Certain key players in the economic process are being squeezed out.  Corporations are doing great; my guess partly because of the squeezing out of the middle men.  Profits (as a percentage of sales have never been higher), what is happening is that the middle men and the high street shops are bing squeezed out of the process.  As an example:  several years ago I need to replace a shower head.  Three different prices:  the plumber said $600, the wholesale $500 and the internet $199.  The plumber told me that he could do it but it was a waste of my money (nice guy), middle man generated negative value -- he would neither delivery the product and required that I drive to his store since he would not take a phone order.  The internet well 5 days later the shower head was delivered to my door...

Malls are dying all over America -- the middle man who adds no value is being priced out, and the benefits are being split between the manufacturer and the consumer.  How many time have you gone to "The Brick" or "Futureshop" the shop assistant (when you can find one) knows nothing of the product -- except that A is more expensive than B.  Middle men are so worried that they are introducing legislation to stop Tesla direct sales (car dealers in New Jersey and elsewhere)

A recap:  Labor is looking elsewhere, capital is in transition (e.g. middle man death) but there are other forces at play.  Aging population, the baby boomer are leaving the workforce and the consumption "racket".  Your dad's 30 year old trousers "still fit fine".

Economic theory is created from the early 20th century (ok the late 19th century too), but these were young societies, this is no longer the case.  By 2060 Japan's population will have shrunk from 128 million to 75 million.  That has an impact on economic drivers.  Like hospitals and doctors 20 years ago, economists have to recycle their skills (and theories) on the the levers that control the engine of economic growth in a post baby boom economy.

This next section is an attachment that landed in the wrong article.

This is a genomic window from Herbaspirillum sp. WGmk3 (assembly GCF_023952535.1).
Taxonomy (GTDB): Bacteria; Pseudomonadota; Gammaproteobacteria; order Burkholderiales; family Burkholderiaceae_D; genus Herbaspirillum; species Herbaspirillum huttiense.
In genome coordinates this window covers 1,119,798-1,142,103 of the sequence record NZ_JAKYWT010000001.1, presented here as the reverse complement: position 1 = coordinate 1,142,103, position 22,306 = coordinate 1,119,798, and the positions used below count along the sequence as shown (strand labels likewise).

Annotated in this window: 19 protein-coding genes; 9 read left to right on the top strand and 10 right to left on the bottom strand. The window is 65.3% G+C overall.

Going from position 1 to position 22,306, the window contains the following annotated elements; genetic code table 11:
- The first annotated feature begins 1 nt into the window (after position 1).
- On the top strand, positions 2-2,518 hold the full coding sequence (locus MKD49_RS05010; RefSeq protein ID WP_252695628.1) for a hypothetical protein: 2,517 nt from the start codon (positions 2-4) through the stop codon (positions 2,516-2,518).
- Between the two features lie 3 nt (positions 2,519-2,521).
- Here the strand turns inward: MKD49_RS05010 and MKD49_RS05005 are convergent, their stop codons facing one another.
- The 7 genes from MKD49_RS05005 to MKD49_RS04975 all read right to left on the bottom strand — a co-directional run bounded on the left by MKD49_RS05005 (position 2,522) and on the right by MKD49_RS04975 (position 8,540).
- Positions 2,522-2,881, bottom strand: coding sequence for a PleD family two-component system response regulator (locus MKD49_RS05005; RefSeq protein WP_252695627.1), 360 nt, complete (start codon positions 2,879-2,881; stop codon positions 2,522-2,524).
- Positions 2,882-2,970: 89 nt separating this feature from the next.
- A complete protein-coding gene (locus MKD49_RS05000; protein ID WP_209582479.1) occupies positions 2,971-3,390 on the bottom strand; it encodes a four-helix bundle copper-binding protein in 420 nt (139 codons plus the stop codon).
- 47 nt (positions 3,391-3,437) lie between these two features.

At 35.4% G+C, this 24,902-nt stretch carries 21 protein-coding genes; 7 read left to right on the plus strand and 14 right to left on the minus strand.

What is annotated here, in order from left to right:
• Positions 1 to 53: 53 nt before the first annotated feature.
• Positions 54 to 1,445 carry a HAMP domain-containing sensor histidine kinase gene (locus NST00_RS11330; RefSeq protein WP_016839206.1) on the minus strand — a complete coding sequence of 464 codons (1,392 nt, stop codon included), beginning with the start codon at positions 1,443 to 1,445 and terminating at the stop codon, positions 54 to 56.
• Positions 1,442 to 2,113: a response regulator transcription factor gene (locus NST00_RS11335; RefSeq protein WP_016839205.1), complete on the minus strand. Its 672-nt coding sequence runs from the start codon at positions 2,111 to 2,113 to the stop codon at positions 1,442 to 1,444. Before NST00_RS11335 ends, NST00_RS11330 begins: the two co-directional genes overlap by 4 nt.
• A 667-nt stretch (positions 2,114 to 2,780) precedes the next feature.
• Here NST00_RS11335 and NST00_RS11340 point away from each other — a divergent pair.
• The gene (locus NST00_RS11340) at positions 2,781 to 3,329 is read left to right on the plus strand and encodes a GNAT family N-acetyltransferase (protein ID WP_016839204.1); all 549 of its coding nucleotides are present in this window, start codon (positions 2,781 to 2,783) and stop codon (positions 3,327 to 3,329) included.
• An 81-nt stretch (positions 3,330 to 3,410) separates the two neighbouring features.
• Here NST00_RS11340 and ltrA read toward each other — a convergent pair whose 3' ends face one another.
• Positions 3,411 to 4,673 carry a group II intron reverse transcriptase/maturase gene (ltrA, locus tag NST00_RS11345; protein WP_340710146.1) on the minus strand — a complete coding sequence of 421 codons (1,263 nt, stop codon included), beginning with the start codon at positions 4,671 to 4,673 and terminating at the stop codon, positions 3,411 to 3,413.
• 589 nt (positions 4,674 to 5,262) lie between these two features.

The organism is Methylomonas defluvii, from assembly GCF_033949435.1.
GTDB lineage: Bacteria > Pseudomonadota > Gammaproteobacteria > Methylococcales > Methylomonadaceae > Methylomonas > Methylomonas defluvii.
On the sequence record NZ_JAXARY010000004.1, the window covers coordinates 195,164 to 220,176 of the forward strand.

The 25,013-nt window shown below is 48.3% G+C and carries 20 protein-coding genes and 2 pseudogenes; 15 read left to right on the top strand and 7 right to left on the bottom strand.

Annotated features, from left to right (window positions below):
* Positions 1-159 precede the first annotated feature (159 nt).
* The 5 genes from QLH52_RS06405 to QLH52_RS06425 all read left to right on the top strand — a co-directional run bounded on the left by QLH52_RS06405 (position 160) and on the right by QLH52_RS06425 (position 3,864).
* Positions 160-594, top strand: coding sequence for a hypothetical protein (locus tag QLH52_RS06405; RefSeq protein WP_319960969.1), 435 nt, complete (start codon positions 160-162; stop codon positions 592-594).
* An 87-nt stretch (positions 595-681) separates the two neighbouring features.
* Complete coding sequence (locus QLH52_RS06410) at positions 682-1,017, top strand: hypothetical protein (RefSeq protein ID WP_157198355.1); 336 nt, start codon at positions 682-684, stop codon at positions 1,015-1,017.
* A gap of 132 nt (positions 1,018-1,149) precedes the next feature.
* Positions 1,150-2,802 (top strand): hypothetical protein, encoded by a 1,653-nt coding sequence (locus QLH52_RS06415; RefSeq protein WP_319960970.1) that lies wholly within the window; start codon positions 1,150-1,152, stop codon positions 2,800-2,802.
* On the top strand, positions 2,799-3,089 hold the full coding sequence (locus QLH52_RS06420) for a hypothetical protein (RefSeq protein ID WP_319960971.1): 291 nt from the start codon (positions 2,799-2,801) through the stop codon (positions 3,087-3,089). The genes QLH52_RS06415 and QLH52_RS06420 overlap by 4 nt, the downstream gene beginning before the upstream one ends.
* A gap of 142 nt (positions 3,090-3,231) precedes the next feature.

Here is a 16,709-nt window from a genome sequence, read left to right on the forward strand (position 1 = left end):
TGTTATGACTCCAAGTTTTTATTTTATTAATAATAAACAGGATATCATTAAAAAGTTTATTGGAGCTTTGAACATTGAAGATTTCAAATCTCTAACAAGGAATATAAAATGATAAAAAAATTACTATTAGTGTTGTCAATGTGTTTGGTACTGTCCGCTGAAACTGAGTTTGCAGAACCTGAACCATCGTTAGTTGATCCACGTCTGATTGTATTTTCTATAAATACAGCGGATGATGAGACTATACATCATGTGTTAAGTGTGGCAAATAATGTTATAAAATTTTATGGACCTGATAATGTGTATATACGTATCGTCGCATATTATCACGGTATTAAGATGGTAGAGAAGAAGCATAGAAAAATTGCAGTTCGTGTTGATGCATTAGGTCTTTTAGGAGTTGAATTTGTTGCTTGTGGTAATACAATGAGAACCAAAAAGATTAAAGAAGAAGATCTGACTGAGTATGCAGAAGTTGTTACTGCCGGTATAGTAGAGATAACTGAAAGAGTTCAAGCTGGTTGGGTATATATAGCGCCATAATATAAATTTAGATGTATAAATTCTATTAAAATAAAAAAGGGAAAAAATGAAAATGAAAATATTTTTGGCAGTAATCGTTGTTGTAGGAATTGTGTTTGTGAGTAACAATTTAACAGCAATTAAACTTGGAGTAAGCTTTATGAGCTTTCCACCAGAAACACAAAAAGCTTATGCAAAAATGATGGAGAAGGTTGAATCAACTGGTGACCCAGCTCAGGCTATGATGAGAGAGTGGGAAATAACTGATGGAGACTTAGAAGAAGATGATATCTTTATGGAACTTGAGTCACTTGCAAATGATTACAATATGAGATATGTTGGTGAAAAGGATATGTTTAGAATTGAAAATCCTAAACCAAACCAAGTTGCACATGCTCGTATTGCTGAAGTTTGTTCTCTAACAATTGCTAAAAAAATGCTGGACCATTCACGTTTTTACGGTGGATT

That changes how the economy functions.



Flash Boys -- halfway there

Well one thing for sure, Lewis knows is "shit".  This book is even better than I thought, no wonder Wall Street is pissed off,via their surrogate: FOX news.  The hubbub has now died down, but I've got to tell you that all the stuff in that book is a roadmap for regulators who want to take action.

My favourite part so far is the 2010 Flash crash explanation.  It merges very well with my own issue with HFT which is the price discovery mechanism (lots of small order that test the market prices -- and disappear quickly -- microseconds).  The SEC report was complete BS because they could not get the data on what happened because they were limited to seconds of trade -- the HFT were working in 1,000 of a second -- the SEC didn't see the trading pattern.

I remember very well that day, I was on the options desk and nobody understood what had happened, first the "fat figure" reason was given (but it turned out there was no such massive trade anywhere in the market.  There was a general shock in the room (and trust me our dealing room was top notch).  Again, were were affected in the periphery (being in Canada where the rules are different than in the US).  We all knew something was wrong (it happened many times afterwards) but we didn't know what was wrong and why the market was doing that (like the characters in ML's book) they had the need and the tools to find out some of the reason for the flash crash.

Today, the market is all math, the genius (trust me they are smart) who created HFTs understand math, understand the underlying market and how it actually operates (as opposed to how we think it works).  The book is even better than I thought.  Although it must be a slog for those who don't understand finance -- and the intricacy of pricing discovery.